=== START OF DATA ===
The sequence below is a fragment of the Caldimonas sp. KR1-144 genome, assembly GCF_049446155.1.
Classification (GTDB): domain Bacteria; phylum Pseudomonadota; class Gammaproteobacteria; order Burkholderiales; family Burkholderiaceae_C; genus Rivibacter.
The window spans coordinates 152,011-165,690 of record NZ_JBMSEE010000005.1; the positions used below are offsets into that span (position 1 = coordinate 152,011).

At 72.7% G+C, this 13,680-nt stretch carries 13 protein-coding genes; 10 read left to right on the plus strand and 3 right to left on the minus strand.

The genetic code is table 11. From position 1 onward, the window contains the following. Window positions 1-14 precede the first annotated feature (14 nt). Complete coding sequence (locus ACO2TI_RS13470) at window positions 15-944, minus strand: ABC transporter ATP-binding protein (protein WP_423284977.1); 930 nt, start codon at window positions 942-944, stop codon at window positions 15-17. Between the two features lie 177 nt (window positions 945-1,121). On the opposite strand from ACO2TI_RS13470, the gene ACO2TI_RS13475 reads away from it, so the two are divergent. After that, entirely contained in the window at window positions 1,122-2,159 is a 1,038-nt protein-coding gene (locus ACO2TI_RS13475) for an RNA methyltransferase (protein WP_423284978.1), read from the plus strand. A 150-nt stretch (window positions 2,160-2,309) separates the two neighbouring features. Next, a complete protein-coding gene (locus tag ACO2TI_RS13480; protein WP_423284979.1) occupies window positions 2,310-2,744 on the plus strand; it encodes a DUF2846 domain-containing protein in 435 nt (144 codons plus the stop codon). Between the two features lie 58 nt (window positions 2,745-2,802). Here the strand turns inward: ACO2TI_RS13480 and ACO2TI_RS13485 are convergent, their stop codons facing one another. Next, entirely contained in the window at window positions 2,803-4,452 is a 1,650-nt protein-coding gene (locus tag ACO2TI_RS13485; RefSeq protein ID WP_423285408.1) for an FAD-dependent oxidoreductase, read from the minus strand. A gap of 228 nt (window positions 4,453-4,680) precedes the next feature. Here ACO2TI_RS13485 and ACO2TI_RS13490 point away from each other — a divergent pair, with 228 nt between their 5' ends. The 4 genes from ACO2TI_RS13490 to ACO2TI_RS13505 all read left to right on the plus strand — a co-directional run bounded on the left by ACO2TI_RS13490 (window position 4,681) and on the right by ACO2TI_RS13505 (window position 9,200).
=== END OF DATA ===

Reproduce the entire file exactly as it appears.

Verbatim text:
The sequence below is a fragment of the Caldimonas sp. KR1-144 genome, assembly GCF_049446155.1.
Classification (GTDB): domain Bacteria; phylum Pseudomonadota; class Gammaproteobacteria; order Burkholderiales; family Burkholderiaceae_C; genus Rivibacter.
The window spans coordinates 152,011-165,690 of record NZ_JBMSEE010000005.1; the positions used below are offsets into that span (position 1 = coordinate 152,011).

At 72.7% G+C, this 13,680-nt stretch carries 13 protein-coding genes; 10 read left to right on the plus strand and 3 right to left on the minus strand.

The genetic code is table 11. From position 1 onward, the window contains the following. Window positions 1-14 precede the first annotated feature (14 nt). Complete coding sequence (locus ACO2TI_RS13470) at window positions 15-944, minus strand: ABC transporter ATP-binding protein (protein WP_423284977.1); 930 nt, start codon at window positions 942-944, stop codon at window positions 15-17. Between the two features lie 177 nt (window positions 945-1,121). On the opposite strand from ACO2TI_RS13470, the gene ACO2TI_RS13475 reads away from it, so the two are divergent. After that, entirely contained in the window at window positions 1,122-2,159 is a 1,038-nt protein-coding gene (locus ACO2TI_RS13475) for an RNA methyltransferase (protein WP_423284978.1), read from the plus strand. A 150-nt stretch (window positions 2,160-2,309) separates the two neighbouring features. Next, a complete protein-coding gene (locus tag ACO2TI_RS13480; protein WP_423284979.1) occupies window positions 2,310-2,744 on the plus strand; it encodes a DUF2846 domain-containing protein in 435 nt (144 codons plus the stop codon). Between the two features lie 58 nt (window positions 2,745-2,802). Here the strand turns inward: ACO2TI_RS13480 and ACO2TI_RS13485 are convergent, their stop codons facing one another. Next, entirely contained in the window at window positions 2,803-4,452 is a 1,650-nt protein-coding gene (locus tag ACO2TI_RS13485; RefSeq protein ID WP_423285408.1) for an FAD-dependent oxidoreductase, read from the minus strand. A gap of 228 nt (window positions 4,453-4,680) precedes the next feature. Here ACO2TI_RS13485 and ACO2TI_RS13490 point away from each other — a divergent pair, with 228 nt between their 5' ends. The 4 genes from ACO2TI_RS13490 to ACO2TI_RS13505 all read left to right on the plus strand — a co-directional run bounded on the left by ACO2TI_RS13490 (window position 4,681) and on the right by ACO2TI_RS13505 (window position 9,200).